Home • Lactarius sanguifluus B21 v1.0
Lactarius sanguifluus
Fruiting bodies of Lactarius sanguifluus (forest of Morgon, Pontis city, Alpes-de-Haute-Provence, France, scale bar: 10 mm) . Image credit: Jacques Guinberteau (France).

This genome was sequenced as part of the JGI CSP "1KFG - Deep Sequencing of Ecologically-relevant Dikarya" and more specifically as a part of the Russulaceae Sequencing Project, which seeks to densely sample members of a diverse lineage of ectomycorrhizal (ECM) fungi to examine functional diversity of ECM fungi with a shared evolutionary history.

Lactarius sanguifluus B21

Lactarius sanguifluus (Paulet:Fr.) Fr., belonging to the section Deliciosi of Lactarius and commonly known as the bloody milk cap, is an ectomycorrhizal fungal species in the family Russulaceae. It is a medium-sized to rather large species, associated exclusively with pines and exuding a vinaceous red latex when cut. The fruit bodies have convex, orange to grey-pinkish caps with a central depression and slightly incurved margins (when young). The pileus and stipe have a generally dull ochraceous orange appearance; the lamella color is very characteristic pale vinaceous, clearly more reddish than in L. deliciosus but much paler than in the entirely vinaceous colored Lactarius vinosus Quélet. Lactarius sanguifluus milk is scarce but typically blood-colored. The cap and the gills can turn greenish with age or when damaged. The stipe surface shows a few pinkish-vinaceous dimples or “scrobicules”. Microscopically, the rather small and mostly sub-globose, quite heavily ornamented spores are characteristic. The strain B21 used for sequencing was isolated originally in the Alps mountains from a conifer forest (mainly Pinus sylvestris) established on a brown calcic soil in the Hautes-Alpes department (La Baume, Le Devoluy city, at 1,450 m elevation) in September 2008. Genome sequencing and comparative study with other ectomycorrhizal clades in and out of Russulaceae would gain insights into its specific genomic and evolutionary features within Russulaceae, and also help understand the general genetic features shared by various ectomycorrhizal lineages.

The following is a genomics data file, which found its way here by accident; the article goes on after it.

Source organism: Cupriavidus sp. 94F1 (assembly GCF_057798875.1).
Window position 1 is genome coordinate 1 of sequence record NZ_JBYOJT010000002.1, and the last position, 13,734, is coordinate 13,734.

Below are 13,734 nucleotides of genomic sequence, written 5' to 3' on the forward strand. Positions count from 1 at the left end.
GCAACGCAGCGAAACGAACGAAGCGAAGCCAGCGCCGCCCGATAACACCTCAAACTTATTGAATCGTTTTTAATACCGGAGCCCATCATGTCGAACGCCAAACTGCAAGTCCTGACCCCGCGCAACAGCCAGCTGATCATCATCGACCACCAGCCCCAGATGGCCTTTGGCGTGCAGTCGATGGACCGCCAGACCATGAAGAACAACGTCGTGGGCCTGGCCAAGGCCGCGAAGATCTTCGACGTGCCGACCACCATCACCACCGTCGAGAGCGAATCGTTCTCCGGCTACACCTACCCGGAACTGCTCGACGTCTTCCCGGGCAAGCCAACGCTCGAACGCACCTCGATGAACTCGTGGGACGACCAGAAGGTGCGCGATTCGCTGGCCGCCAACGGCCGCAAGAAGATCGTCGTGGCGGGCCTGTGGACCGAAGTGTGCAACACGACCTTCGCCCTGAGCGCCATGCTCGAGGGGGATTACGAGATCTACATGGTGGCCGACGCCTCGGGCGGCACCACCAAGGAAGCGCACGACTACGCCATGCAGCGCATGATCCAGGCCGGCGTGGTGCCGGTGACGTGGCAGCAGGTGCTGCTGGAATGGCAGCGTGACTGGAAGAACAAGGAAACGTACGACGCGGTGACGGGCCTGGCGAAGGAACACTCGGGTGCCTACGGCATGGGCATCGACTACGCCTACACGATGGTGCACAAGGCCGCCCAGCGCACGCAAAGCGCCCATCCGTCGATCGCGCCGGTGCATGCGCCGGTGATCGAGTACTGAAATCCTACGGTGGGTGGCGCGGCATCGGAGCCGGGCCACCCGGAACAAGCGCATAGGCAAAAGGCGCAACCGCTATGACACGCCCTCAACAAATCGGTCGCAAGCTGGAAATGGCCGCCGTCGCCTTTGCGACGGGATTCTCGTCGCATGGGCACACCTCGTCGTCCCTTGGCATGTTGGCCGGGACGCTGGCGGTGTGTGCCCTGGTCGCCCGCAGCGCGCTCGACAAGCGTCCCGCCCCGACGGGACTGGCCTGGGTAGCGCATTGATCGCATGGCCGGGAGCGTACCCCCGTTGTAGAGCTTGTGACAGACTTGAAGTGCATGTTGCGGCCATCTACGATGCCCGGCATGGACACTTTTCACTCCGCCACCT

Biological material production: Dr. Nianwu TANG (KIB, Kunming).

Researchers who wish to publish analyses using data from unpublished CSP genomes are respectfully required to contact the PI (Francis Martin) and JGI to avoid potential conflicts on data use and coordinate other publications with the CSP master paper(s).

Reference:
Nuytinck J, Verbeken A. Morphology and taxonomy of the European species in Lactarius sect. Deliciosi (Russulales). Mycotaxon, 2005.